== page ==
John Kerry, speaking on Face the Nation, defended Barack Obama’s delay in implementing action against Bashar Assad while he goes to Congress for authorization.
Host Major Garrett asked, “I know you believe the president’s decision to seek congressional authorization is courageous, but isn’t it bowing to a political reality that had been communicated to the president late this week that there would be significant congressional backlash if he didn’t give Congress a role, and that backlash, in part, reflected the inability of the Administration to make its case this past week?”
Kerry responded that President Obama had not shown any weakness by deferring to Congress on military action in Syria:
I disagree with that premise in all accounts. The fact is that the president clearly had sufficient case presented to the American people that Assad had engaged in outrageous crimes against humanity, and that it was vital to take steps. I think the president realized in consultations with the Congress that people wanted to weigh in. and he believed after thinking about it that the United States of America is much stronger when we act in concert. Rather than have the debate after an attack be all about our constitutional process or “did the president abuse his power” or was it correct and have weeks of sort of being torn apart about that, the president felt it was much more important for us to act with unity of purpose and in a concerted way. I think that this is not just a great decision, I think it’s the right decision. Since when is it wrong for the President of the United States to ask Congress, the elected body that represents the people of America, to weigh in?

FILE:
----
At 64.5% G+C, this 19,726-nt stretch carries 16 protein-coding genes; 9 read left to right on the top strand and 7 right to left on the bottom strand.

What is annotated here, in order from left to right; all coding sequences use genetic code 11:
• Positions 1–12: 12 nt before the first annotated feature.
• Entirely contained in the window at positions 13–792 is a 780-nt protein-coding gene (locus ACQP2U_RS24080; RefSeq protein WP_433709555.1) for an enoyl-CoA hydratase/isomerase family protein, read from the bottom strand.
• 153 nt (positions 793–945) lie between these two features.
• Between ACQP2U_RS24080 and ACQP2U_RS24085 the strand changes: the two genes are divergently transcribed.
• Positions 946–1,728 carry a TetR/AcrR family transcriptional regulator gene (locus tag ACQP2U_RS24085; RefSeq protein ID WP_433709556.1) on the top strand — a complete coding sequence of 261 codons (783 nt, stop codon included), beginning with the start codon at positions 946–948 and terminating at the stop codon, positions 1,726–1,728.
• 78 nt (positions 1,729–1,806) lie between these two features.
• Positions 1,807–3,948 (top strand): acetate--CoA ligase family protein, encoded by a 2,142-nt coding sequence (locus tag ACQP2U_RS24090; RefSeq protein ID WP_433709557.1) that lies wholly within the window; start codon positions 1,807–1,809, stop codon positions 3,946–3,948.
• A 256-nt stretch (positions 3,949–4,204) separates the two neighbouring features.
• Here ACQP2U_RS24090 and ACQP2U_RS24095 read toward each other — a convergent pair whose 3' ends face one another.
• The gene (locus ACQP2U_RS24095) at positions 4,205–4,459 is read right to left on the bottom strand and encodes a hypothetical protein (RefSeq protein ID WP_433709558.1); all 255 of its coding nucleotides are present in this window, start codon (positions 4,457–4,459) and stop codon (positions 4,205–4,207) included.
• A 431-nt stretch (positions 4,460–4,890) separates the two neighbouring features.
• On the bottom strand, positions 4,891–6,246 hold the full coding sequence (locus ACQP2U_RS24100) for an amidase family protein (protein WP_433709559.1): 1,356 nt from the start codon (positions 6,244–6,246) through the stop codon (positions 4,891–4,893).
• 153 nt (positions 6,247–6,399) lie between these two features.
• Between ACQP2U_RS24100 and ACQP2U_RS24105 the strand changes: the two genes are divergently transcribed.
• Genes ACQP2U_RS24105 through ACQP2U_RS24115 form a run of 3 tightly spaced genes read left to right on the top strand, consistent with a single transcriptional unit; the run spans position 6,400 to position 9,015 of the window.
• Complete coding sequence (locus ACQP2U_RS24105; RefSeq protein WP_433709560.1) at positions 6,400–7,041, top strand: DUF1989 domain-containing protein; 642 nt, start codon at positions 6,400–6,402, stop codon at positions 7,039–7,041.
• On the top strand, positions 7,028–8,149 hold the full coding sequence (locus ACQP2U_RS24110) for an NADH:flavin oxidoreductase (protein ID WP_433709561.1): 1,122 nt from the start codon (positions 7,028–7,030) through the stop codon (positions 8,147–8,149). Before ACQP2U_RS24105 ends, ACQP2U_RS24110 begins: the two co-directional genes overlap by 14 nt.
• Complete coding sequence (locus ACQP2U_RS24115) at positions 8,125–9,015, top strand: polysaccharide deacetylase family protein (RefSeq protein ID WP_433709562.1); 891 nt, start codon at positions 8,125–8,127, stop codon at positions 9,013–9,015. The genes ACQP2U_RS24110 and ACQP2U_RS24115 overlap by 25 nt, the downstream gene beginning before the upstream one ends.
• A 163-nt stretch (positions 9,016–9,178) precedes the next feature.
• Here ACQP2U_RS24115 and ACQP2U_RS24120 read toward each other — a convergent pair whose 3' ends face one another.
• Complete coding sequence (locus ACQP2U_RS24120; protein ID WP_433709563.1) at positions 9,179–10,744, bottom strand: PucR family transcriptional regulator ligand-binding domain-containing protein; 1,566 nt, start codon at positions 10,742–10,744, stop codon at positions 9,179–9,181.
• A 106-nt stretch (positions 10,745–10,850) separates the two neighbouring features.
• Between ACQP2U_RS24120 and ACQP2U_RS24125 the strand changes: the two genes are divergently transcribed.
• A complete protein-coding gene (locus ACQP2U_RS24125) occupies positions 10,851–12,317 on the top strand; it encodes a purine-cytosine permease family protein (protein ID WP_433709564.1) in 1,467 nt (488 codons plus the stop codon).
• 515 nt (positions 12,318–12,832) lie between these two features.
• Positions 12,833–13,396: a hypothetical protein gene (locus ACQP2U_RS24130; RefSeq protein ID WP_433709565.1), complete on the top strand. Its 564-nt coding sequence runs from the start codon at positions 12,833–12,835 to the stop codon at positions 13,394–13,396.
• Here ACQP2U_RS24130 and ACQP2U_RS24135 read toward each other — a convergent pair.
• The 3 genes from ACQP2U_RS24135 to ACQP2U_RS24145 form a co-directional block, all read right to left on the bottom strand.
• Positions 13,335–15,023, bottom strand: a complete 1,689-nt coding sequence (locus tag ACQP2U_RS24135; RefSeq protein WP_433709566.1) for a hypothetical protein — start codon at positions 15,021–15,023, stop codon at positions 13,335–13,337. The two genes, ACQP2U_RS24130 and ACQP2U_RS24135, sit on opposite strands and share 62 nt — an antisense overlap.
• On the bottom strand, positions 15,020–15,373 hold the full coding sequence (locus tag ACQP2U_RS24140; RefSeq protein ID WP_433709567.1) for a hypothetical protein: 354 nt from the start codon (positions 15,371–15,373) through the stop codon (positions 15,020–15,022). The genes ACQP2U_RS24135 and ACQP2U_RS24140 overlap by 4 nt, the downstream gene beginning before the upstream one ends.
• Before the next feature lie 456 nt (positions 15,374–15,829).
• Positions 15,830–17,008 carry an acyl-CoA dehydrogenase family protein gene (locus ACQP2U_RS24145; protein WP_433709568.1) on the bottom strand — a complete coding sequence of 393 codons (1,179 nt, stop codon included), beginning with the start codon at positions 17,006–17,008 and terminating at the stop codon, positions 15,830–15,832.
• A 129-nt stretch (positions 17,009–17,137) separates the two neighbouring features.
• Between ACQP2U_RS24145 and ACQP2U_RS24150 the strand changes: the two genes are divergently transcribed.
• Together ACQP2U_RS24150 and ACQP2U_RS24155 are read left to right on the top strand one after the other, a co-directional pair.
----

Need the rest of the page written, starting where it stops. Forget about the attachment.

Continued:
When asked about the fact that the action has been delayed for a couple of weeks and if he was “disappointed that your advocacy for a swift response was overridden,” Kerry objected to the idea that he had called for a hasty response:
I did not advocate in any way that the response had to be swift. In fact, I often said we need to take time to do certain things. I’m not going to go into the deliberative process and tell you what I said or someone said to the president of the United States.
He also felt that it was a very important message, if you will, to Iran, to North Korea, and to others not only about our democratic process, but most importantly, that we are prepared to uphold the norms of international behavior as a country; we united behind that, and that that gives greater impact to whatever choices we might faced in other places in the future.
Kerry also revealed that there is conclusive evidence that Assad had used chemical weapons, saying, “Today I’m at liberty to tell you that we now have samples back from first responders in East Damascus; those samples of hair and blood have been tested and they have reported positive for signatures of sarin.”